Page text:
As a psychologist and scientist, I can testify that doing science is hard, but understanding it is even harder. This is especially the case for those who are not scientifically trained. With today’s knowledge being more accessible than ever, we have all the scientific knowledge within the palm of our hand. Unfortunately, this also poses an unprecedented risk of simply misinterpreting and misusing this knowledge, leading not only to the spread of misinformation but also causing potentially severe harm.
Scientific literature is incredibly hard to understand because it is specialised and highly technical literature. This is not an insult to anyone’s intellectual capabilities. Just like not everyone with a driver’s licence can be an F1 pilot, not everyone can or should understand highly specialised literature. This is why educating the public on approaching scientific information and having experts and science communicators is critical. Hence, the post series.
This first post will discuss how scientific evidence is structured. In the follow-up post, we will dissect scientific articles together. And finally, I will give you some practical tools to help you choose your sources well. Shall we being?
The Hierarchical Structure of Scientific Evidence
One of the first lessons I teach my students is that not all evidence is equal. How and at what conclusion we will arrive depends on how strong the evidence is.
To begin with, to be valid, a piece of scientific evidence must be falsifiable. What does this mean?
To demarcate science from non-science, a scientific theory (or a hypothesis) must be inherently disprovable. This is also known as the falsification principle, proposed by the philosopher Karl Popper in his book “The Logic of Scientific Discovery”. Here is an example: “All swans are white” is falsifiable because it can be disproven by the empirical evidence for the existence of a non-white swan (e.g., the observation of black swans). Hence, this statement is scientific because there are actual empirical data to test this statement and prove it wrong. On the contrary (I know some will not like this example), statements such as “All even numbers can be divided by 2” are not falsifiable because they can not be tested against any empirical data – even numbers do not exist objectively. In this case, the statement is nonetheless logical and mathematically correct but not scientific.
Once a piece of scientific evidence is valid, it can be hierarchically organised, as shown in the picture below. In science, we differentiate between primary scientific evidence sources and secondary sources. The primary sources refer to the original data and information as their name suggests. The secondary sources usually compile primary evidence in some meaningful way.
Let’s see what each of these pieces of evidence are:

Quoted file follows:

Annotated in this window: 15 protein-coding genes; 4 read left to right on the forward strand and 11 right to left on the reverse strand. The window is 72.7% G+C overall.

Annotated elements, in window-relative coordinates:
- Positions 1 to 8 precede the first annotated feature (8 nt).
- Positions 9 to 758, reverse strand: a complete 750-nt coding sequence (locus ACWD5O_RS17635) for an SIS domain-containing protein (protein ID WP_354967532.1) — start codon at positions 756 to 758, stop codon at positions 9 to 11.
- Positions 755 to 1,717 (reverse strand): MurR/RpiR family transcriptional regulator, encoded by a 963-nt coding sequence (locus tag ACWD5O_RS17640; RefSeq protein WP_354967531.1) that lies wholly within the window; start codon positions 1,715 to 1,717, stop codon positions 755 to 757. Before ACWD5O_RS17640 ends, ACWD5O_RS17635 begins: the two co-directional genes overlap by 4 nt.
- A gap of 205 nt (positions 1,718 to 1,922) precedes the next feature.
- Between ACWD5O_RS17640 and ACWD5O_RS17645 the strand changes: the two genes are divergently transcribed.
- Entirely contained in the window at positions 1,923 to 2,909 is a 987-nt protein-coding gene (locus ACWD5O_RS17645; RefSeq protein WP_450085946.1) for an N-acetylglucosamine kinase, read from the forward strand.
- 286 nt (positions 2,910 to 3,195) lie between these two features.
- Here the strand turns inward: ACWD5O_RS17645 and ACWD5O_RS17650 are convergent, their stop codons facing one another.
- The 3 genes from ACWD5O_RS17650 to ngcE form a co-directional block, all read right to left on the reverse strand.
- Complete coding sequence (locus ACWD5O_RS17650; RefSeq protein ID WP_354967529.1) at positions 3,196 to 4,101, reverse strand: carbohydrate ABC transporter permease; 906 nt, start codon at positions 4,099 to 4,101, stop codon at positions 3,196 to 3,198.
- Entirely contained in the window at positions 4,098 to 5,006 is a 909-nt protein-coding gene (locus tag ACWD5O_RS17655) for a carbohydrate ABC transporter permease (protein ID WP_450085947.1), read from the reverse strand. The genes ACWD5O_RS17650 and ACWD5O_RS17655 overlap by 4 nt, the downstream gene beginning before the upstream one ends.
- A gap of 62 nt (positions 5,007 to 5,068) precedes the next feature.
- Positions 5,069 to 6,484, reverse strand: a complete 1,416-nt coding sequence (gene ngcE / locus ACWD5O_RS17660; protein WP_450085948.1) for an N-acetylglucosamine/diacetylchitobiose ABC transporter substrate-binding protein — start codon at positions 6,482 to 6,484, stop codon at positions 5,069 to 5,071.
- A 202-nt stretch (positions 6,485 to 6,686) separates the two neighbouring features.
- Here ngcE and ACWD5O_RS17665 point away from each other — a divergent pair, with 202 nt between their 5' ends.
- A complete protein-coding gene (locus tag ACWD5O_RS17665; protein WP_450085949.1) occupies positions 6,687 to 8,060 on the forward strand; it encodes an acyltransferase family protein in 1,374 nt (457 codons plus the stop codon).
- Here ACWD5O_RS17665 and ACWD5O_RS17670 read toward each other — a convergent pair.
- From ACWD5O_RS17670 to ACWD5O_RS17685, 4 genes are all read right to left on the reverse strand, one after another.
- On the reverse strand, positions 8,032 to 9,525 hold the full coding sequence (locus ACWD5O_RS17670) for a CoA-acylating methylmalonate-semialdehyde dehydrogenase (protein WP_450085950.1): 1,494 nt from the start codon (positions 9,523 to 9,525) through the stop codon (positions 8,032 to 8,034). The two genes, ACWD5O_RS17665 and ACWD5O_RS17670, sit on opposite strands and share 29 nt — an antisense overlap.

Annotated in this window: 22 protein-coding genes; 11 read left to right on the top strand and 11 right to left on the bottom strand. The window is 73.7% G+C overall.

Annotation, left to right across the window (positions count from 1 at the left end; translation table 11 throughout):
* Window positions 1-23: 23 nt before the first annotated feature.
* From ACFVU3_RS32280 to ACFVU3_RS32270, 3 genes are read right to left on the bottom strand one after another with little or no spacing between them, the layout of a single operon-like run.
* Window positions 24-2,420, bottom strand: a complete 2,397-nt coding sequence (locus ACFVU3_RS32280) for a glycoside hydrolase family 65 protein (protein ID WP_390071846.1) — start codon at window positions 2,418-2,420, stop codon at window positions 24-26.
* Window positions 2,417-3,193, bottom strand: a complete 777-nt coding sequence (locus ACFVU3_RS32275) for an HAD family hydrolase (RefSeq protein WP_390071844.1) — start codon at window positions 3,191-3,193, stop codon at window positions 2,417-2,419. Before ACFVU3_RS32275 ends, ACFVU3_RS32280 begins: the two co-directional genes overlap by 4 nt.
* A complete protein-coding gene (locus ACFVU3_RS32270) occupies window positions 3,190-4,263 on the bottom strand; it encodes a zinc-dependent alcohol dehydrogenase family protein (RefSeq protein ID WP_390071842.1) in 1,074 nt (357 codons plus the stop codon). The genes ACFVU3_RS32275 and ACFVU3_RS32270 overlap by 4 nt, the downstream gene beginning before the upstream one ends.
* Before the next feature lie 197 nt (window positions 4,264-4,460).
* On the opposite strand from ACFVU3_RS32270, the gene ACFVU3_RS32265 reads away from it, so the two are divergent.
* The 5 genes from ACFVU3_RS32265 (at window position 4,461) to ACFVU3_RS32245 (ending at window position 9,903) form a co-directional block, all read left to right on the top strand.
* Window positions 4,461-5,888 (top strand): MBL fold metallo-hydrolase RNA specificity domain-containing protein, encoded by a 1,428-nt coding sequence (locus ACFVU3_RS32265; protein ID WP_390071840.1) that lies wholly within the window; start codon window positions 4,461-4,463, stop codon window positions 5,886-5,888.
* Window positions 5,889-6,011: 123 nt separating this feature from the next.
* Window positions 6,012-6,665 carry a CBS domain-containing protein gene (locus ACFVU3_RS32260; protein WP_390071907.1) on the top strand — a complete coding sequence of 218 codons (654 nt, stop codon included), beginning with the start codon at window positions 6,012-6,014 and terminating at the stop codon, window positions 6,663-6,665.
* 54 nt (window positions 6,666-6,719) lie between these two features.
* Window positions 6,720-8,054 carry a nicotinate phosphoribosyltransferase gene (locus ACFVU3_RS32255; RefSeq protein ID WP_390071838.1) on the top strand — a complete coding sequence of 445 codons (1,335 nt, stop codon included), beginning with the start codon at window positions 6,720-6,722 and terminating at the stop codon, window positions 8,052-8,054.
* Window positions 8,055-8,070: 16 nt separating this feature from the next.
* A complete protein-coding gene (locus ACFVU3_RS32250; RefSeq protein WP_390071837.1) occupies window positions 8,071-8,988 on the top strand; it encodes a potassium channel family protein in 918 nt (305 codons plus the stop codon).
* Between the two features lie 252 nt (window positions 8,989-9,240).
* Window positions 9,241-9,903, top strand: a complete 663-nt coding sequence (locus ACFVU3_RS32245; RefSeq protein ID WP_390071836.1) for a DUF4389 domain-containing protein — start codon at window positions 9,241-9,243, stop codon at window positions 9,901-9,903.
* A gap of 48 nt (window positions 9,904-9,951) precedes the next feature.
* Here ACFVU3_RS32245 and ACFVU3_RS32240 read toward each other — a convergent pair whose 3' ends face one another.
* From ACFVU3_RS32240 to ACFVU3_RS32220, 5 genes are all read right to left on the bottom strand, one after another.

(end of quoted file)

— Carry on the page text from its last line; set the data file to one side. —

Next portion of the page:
Expert Opinions are scientific views or comments by a group of designated experts based on a review of scientific evidence. We will see later in the series how we can find good experts.
Observational Studies are studies where the experimenter passively observes the participants’ behaviour without any intervention or manipulation of the observed behaviours. Specially trained individuals record activities, events, or processes as precisely and completely as possible without personal interpretation.
Descriptive Studies are studies where the experimenter briefly appraises the current situation in a particular timeframe. This type of research allows for the development of further research questions but does not examine relationships between different factors.
Experimental Studies use systematic scientific investigation. This is usually based on a design to be carried out under controlled conditions. These studies are intended to test a hypothesis and establish a (causal) relationship between independent (the factors that the experimenter manipulates) and dependent variables (i.e., the measurement).
Review Studies usually aim to summarize the existing research evidence in a corpus of established knowledge. Review studies are invaluable to science. They often point to future research topics and establish potential biases, contradictions, etc.
Systematic Reviews and Meta-analyses often go hand-in-hand. Systematic reviews summarise the evidence concerning a precisely formulated research question. Meta-analysis is a quantitative technique of extracting all previous data regarding a specific research question and processing and analysing these data to arrive at a single measurement. Based on these results, a conclusion can be made regarding the research question (as a whole).
So, the next time you see someone referring to scientific evidence, evaluate how strong the evidence is. Do they refer to a single article or a meta-analysis? For obvious reasons, I did not include any information such as personal opinions, social media statements, Wiki pages etc. Unless they can be classified as expert opinions, they fall into the category of unsound and unscientific statements.
Now that we know what scientific evidence is, we will see how to read one next time. If you want to miss this post, subscribe to my newsletter and follow me on my other social media platforms.
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